Intro to DBMS

Lock Based Concurrency Control Protocol

In this type of protocol, any transaction cannot read or write data until it acquires an appropriate lock on it. There are two types of lock-based Protocols, which are explained below

1. Shared Lock

  • It is also known as a Read-only lock. In a shared lock, if any transaction wants to perform a Read operation on data, then it must acquire the shared lock on data first.

  • If a transaction (say T1) holds a shared lock on Data( say A) and some other transaction (say T2) wants to perform a read operation on the same data (A), then T2 can also acquire the shared lock without waiting for the unlocking of T1. It is because Read-Read is not a conflict.

2. Exclusive Lock

In an exclusive lock, if any transaction want to perform Read and Write operation on the same data then it must acquire the exclusive lock first.

  • In the exclusive lock, multiple transactions do not perform the Write operations on the same data simultaneously.
  •  if a transaction (say T1) holds an exclusive lock on Data( say A) and some other transaction (say T2) wants to access the same data (A), then T2 has to wait until T1 unlocks the exclusive lock.

Note: Shared and exclusive locks on different data items can be applied at any time without any problem

Compatibility Lock Table

The following compatible table is used when multiple transactions want to perform read or write operations on the same data items.

Suppose T1 and T2 are parallel transactions, and both want to perform read and write operations on the same data, say “A”. A shared lock is denoted by “S,” and an Exclusive lock is denoted by “X”.

Case 01:  (Shared to shared):  If T1 has a Shared lock on data (A), then we allow T2 to share-lock on the same data (A) without unlocking the data of T1.

Explanation: When a transaction T1 holds a shared lock for read data, and T2 wants the shared lock for a read operation on the same data “A,” then the shared lock is granted because Read-Read is not a conflict.

Case 02: Case (Shared to  Exclusive ) If T1 has a Shared- lock on data (A) then we cannot allow to T2 to exclusive-lock on the same data (A) until T1 unlocks the data (A)

Explanation: When a transaction T1 holds a shared lock for read data (“A”) and T2 wants the Exclusive lock for read and write operation on the same data “A”, then the shared lock is not granted because Read-Write is a conflict.

Case 03:  Case (Exclusive to shared) If T1 has an exclusive lock on data (A), then we cannot allow T2 to lock either shared or Exclusive on the same data(A) until T1 unlocks the data(A)

Explanation: When a transaction T1 holds an Exclusive lock for read and write data (“A”), and T2 wants the Exclusive lock for read and write operation on the same data “A” then the Exclusive lock is not granted because Read-Write and Write-Write is a conflict.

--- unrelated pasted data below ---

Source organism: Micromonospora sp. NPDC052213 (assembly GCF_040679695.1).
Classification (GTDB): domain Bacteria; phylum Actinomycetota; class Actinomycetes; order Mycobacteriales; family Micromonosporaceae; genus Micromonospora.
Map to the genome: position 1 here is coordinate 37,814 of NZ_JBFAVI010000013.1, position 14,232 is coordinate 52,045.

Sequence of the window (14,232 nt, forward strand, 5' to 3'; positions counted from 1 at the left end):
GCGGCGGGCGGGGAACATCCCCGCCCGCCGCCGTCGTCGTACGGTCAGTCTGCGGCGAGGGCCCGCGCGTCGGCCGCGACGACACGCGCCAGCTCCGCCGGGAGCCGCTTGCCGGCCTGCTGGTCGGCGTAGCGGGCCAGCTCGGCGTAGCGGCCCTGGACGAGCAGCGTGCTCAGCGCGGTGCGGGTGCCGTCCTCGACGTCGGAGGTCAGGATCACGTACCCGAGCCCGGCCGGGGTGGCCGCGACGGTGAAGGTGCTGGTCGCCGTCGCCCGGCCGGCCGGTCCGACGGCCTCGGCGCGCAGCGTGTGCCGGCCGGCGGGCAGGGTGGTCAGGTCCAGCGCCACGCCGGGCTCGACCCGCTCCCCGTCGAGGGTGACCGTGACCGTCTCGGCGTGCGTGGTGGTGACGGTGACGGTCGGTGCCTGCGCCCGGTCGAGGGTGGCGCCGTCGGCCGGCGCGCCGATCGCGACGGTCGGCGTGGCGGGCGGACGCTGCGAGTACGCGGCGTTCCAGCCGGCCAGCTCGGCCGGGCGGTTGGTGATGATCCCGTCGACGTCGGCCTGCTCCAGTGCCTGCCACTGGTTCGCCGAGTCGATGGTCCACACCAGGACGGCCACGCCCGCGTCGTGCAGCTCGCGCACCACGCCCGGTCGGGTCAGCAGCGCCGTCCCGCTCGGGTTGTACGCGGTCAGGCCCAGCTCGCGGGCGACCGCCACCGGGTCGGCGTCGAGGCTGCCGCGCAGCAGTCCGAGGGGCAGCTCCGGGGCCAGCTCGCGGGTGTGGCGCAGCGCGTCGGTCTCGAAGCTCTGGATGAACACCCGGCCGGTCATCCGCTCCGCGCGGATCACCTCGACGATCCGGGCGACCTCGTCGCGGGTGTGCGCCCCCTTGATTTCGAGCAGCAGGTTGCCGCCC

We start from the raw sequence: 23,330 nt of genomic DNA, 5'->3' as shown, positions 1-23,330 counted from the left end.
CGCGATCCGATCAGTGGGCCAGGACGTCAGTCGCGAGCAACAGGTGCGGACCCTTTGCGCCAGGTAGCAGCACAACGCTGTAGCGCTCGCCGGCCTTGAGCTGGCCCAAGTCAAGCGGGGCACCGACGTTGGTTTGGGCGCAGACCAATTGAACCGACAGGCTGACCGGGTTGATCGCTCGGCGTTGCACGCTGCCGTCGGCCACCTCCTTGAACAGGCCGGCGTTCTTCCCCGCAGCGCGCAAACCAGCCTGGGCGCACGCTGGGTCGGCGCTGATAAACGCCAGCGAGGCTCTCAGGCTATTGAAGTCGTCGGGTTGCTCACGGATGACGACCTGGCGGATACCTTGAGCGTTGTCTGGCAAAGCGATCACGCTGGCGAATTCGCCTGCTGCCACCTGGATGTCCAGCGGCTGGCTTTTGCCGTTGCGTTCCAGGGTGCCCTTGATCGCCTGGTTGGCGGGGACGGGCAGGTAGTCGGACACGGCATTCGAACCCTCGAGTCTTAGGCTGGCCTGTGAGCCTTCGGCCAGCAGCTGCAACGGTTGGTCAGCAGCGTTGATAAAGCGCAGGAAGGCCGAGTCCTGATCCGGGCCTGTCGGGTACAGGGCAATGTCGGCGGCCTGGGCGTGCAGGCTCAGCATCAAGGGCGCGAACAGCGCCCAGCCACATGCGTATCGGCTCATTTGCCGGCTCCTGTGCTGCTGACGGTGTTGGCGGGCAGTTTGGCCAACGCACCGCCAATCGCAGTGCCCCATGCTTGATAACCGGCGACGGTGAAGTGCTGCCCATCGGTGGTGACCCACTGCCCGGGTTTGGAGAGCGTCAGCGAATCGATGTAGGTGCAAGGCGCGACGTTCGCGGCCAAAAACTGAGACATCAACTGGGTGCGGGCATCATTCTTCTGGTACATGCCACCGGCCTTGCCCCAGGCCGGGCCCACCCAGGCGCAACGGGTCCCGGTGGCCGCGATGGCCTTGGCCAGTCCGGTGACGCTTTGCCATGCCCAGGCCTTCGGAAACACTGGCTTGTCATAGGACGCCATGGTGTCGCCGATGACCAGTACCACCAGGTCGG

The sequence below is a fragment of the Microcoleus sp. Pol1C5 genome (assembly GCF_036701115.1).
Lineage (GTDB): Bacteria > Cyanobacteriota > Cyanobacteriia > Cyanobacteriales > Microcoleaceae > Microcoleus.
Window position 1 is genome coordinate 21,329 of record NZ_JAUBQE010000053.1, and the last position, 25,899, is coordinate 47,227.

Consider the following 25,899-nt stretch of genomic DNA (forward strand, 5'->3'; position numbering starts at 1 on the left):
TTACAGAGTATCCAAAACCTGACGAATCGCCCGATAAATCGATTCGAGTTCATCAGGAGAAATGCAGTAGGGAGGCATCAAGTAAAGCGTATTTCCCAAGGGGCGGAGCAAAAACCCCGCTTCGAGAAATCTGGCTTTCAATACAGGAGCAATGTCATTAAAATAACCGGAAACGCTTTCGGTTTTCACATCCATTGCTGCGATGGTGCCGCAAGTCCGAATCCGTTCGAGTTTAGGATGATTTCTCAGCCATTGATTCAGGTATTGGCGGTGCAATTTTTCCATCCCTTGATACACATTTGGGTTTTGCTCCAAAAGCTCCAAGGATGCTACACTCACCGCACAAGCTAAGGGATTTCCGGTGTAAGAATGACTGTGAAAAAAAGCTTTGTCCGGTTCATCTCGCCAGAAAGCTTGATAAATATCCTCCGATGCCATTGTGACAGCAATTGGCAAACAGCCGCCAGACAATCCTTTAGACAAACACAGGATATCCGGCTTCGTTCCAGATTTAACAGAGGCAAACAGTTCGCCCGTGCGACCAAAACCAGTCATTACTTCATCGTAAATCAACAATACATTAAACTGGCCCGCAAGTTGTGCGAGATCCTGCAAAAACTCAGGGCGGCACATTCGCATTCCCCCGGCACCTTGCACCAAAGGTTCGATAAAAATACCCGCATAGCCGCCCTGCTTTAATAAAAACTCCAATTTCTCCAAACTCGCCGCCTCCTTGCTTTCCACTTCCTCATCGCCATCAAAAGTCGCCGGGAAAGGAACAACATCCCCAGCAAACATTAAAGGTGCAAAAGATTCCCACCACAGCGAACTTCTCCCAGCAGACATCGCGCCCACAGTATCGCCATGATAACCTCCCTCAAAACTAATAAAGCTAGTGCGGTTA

Case 04: (Exclusive to Exclusive ) If T1 has an exclusive lock on data (A), then we cannot allow T2 to lock Exclusive on the same data(A) until T1 unlocks the data(A)

Explanation: When a transaction T1 holds an Exclusive lock for read and write data (“A”), and T2 wants the Exclusive lock for read and write operation on the same data “A” then the Exclusive lock is not granted because Read-Write and Write-Write is a conflict there.

Keep in Mind that all the above conditions are required when multiple transactions are using the same data. If T1 has an exclusive-lock on data A then T2 can exclusive lock on B without waiting for the unlocking of T1 on data A concurrently.

Problems in Shared-Exclusive Locking 

When the Shared-Exclusive locking is given properly, then there may still exist the following problem

Problem 1: The produced schedule through shared-exclusive locking is not always a serial.

Explanation: See the above example where read/write locking is given properly, but still, a loop is present in the schedule of T1 and T2. We know if a loop is there, then it may or may not be a serial

Problem-2: Produced schedule through Shared-Exclusive locking may be irrecoverable

Problem 3: The produced schedule through Shared-Exclusive locking may contain a deadlock problem

Problem-4: Produced schedule through Shared-Exclusive locking may still contain starvation


Explanation

  • T2 requests for a shared lock on data “A,” which is granted directly. Now, let’s suppose T1 requests an exclusive lock on data “A,” which will not be granted until T2 unlocks data A.
  • Suppose T2 was unlocking data A, and T3 also acquired Shared-lock on the same data A. It is possible to share lock and shared lock at a time on the same data. So, T1 has to wait until T3 unlocks the A.
  • Suppose T3 was unlocking data A, and T4 also gets the Shared-lock on the same data A. Now, T1 has to wait until T4 unlocks the A.
  • So, Transaction T1 waits from time 2 to time 8 to get an exclusive lock on data “A”. Therefore, It is a starvation case.

Problem-5: Produced schedule through Shared-Exclusive locking may cause a cascading Rollback problem

Explanation: If the rollback of one transaction causes the rollback of other dependent transactions, it is called cascading rollback.

To remove all the problems mentioned, we use 2-PL. We will see 2-PL in the next lecture.